The board of directors of the Pension Benefit Guaranty Corp. has been negligent.
Though corporate pension plans are being terminated at a rapid rate as the economy worsens, major new liabilities are likely to land upon the PBGC in the coming months, while a former director has been accused of corruption. And board members, all new, have yet to hold a meeting since President Barack Obama took office.
In part the problem is that the PBGC was created with a poor governance structure. Its board is composed of the secretaries of treasury, labor and commerce. Because these officials have what they perceive to be more important responsibilities, the board rarely meets, as Pensions & Investments has noted in the past.
The last PBGC board meeting was February 2008, according to the Government Accountability Office. Since the PBGC's creation in 1974, the board held only 37 meetings with a quorum, and six without a quorum. From 1983 though 1991, it held only one meeting, and that was a teleconference.
The PBGC has operated essentially without direction from the board and with no oversight of the troubled insurance program or its internal management. That internal management is under scrutiny: Former Executive Director Charles E.F. Millard has been accused of making inappropriate contacts with BlackRock Inc., JPMorgan Asset Management and Goldman Sachs Asset Management, which the agency was in the process of hiring to manage $2.5 billion in real estate and private equity investments.
The board appears to have rubber-stamped vital decisions of the staff, such as the move to abandon its liability-driven investment strategy in favor of a larger allocation to equities, promoted by Mr. Millard. That decision might prove wise, but it appears to have been done without the deliberation such a significant move would entail and without controls to root out improprieties.
Now is the time for the PBGC to conduct a forensic audit of its own operations. The PBGC has never conducted such an audit, either of its internal operation or of the terminated plans it has taken over. Back in 2005, the PBGC declined to take up an offer to conduct forensic audits of terminated plans to see what, if any, responsibility for underfunding was attributable to money manager and consultant conflicts of interests in overseeing the plans and to pursue litigation to recover losses.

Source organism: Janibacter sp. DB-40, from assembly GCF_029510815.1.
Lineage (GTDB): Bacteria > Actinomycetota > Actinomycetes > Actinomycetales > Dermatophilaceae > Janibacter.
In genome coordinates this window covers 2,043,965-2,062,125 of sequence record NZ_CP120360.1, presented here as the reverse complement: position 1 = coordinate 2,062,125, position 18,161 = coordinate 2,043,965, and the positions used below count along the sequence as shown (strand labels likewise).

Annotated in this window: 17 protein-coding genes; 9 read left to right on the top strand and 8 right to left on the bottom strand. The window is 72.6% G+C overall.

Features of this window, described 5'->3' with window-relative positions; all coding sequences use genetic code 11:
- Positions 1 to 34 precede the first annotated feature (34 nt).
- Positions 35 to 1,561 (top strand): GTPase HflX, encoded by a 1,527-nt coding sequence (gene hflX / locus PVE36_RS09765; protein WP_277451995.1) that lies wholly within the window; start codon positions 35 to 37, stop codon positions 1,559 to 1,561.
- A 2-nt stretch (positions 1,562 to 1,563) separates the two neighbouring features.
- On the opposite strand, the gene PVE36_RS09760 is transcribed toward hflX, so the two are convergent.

It should terminate the contracts with any money manager, the hiring of which is found to have been handled improperly.
The board must also turn its attention to the PBGC's growing deficit, a problem that won't be easy to solve.
At least as early as 2003, the GAO put the PBGC's single employer insurance system on its list of high risk major federal programs that need urgent attention.
The PBGC was set up to insure against corporate pension plan failure. But it was not provided the financial resources to deal with the massive defaults it now faces from Chrysler LLC and possibly General Motors Corp., as well as other companies that have failed in the past year or are on the brink of insolvency.
The program faces $13 billion in estimated net claim exposure from the auto companies. That amount would more than double the PBGC's deficit. As of Sept. 30, the PBGC's single-employer program had a $10.7 billion deficit, with $61.6 billion in assets and $72.3 billion in liabilities.
Congress needs to restructure the PBGC board, whose members are too busy with their own departmental responsibilities to give the agency the attention it deserves. The board also is too small to oversee the tasks it has.
The secretaries should be replaced by a greater number of appointees with the professional experience and time to deal with the challenges.
The board didn't create the financial crisis the PBGC now faces, but a better board could help guide policy on how to deal with the troubles. Congress ultimately will have to deal with the PBGC's deficit.
Raising premiums would serve as only a short-term salve because corporations would likely terminate plans that are becoming too costly. Freezing the PBGC current obligations or lowering benefit guarantees appear to be the only viable alternatives, leaving plans in the future with less, or no, PBGC protection.
The PBGC must avoid a taxpayer bailout, which would be unfair to employees who do not have defined benefit plans. Such a bailout has already occurred indirectly with the billions of dollars of federal assistance to GM and Chrysler, but bailouts violate the intention behind the PBGC's creation, and mask the larger societal costs of defined benefit programs.